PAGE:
Scientists have discovered that Antarctic krill – a tiny shrimp-like crustacean – plays a key role in fertilising the Southern Ocean with iron, which stimulates the growth of phytoplankton, the microscopic plants at the base of the marine food web. This finding is important for understanding the oceans’ capacity for carbon capture.1 comment
New data published by the World Health Organization (WHO) in its 2016 Global Tuberculosis (TB) Report show that countries need to move much faster to prevent, detect and treat the disease if they are to meet global targets. Governments have agreed on targets to end the TB epidemic both at the World Health Assembly and at the United Nations General Assembly within the context of the Sustainable Development Goals.1 comment
Two Uruguayan young scientists are on board Ice Patrol HMS Protector en route to the Falkland Islands and Antarctica and will be participating in a research program on human impact on the Antarctic marine environment including pollution mainly by plastic made products. Federico Weinstein and Carolina Rodríguez belong to the Faculty of Sciences and represent the resumption of long standing links between the Ice Patrol and Montevideo.3 comments
Taxing sugary drinks can lower consumption and reduce obesity, type 2 diabetes and tooth decay, says a new WHO report. Fiscal policies that lead to at least a 20% increase in the retail price of sugary drinks would result in proportional reductions in consumption of such products, according to the report titled “Fiscal policies for Diet and Prevention of No communicable Diseases (NCDs)”.8 comments
With Haiti facing the dual challenges of addressing the impact of Hurricane Matthew and restarting preparations for the holding of the much-anticipated elections, the United Nations envoy for the Caribbean country on Tuesday expressed support for the recommended extension of the UN mission there by six months until mid-April 2017.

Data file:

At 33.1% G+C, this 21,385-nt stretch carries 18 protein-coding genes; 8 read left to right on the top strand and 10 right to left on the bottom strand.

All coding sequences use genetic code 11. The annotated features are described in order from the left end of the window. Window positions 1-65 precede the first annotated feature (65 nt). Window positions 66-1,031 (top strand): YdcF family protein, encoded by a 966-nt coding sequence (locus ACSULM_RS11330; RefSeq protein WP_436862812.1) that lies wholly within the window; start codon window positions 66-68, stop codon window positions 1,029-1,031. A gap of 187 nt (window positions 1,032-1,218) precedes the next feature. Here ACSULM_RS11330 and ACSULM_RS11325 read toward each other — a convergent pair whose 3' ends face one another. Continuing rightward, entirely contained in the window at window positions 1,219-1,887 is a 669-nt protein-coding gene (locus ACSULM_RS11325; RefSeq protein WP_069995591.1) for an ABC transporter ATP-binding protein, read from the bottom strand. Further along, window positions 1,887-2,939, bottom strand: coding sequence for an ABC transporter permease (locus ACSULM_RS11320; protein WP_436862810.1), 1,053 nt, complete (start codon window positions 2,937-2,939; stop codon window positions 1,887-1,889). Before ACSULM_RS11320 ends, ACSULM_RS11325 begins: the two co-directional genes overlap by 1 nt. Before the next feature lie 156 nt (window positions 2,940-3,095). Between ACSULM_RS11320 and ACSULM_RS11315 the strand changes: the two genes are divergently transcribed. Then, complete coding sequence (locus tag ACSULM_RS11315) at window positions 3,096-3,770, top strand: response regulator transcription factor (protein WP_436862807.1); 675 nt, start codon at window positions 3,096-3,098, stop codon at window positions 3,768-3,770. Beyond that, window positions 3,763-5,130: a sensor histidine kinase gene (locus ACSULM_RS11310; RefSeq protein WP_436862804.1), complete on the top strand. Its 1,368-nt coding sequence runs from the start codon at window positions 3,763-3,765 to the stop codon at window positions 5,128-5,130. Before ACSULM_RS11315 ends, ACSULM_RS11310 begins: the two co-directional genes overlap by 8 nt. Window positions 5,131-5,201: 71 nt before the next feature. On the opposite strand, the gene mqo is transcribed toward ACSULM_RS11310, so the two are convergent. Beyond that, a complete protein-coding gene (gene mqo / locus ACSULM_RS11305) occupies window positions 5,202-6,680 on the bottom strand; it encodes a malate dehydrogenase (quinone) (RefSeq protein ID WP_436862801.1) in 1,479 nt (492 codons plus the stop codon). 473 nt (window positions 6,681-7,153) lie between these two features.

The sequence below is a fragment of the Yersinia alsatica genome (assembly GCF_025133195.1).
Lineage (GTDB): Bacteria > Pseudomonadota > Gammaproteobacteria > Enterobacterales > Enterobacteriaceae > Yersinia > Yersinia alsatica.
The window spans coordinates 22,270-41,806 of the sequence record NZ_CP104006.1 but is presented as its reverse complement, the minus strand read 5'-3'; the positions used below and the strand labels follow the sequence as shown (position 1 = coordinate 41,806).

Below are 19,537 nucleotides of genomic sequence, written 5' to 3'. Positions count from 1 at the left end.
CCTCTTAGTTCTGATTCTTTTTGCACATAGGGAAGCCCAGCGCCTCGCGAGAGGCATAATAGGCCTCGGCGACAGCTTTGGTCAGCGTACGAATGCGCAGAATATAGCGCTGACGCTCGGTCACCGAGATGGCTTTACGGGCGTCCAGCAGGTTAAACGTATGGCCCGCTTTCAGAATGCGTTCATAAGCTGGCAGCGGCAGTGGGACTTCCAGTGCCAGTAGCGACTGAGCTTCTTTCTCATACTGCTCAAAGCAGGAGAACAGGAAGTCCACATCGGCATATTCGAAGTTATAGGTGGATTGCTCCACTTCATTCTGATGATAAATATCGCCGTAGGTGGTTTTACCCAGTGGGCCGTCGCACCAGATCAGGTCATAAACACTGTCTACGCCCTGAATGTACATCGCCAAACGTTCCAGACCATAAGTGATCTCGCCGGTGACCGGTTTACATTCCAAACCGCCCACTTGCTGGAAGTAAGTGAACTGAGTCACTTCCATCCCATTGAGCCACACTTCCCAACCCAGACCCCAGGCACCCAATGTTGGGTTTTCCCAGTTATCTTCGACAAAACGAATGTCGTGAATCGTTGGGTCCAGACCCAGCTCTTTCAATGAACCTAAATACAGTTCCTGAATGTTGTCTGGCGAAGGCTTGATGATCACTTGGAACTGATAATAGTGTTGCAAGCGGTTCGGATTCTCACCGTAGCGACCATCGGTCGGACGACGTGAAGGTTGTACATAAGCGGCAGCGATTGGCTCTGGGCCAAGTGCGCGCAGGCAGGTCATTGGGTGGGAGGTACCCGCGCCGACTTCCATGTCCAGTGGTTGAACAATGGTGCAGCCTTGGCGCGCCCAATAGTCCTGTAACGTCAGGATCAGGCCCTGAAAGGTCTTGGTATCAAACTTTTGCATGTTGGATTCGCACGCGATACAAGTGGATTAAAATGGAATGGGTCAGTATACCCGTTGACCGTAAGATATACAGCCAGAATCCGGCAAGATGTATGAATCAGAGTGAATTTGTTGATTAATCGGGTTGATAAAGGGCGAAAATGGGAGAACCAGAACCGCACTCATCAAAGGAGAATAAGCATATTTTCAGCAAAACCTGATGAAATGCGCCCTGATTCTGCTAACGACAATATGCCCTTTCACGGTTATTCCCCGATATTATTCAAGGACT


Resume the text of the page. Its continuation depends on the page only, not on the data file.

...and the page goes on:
Two U.S.-based professors won the Nobel prize in economics on Monday for studying how to best design contracts, work that sheds light on when it makes sense to give a CEO a bonus or privatize public services like schools, hospitals and prisons.
British Antarctic Survey ship, the RRS James Clark Ross, set sail on its long voyage from Immingham in the UK to Stanley in the Falkland Islands last 20 September. The ship, which carries out important scientific research in the Southern Ocean during the Antarctic summer months, is conducting survey work as it makes its passage south.
Several huge whales have washed up dead over recent months on beaches in northern Chile, where scientists suspect they are moving in increasing numbers due to climate change. After the beaching of hundreds of dead whales in the south last year, the trend has now shifted to areas where the phenomenon was previously rare.
The Region of the Americas is the first in the world to have eliminated measles, a viral disease that can cause severe health problems, including pneumonia, blindness, brain swelling and even death. This achievement culminates a 22-year effort involving mass vaccination against measles, mumps and rubella throughout the Americas.
Addressing the United Nations General Assembly, Uruguay’s President Tabare Vazquez on Tuesday warned against non-communicable diseases, such as cardiovascular ailments, cancer, diabetes and chronic pulmonary pathologies, which he said are the main causes of death particularly in low- and middle-income countries.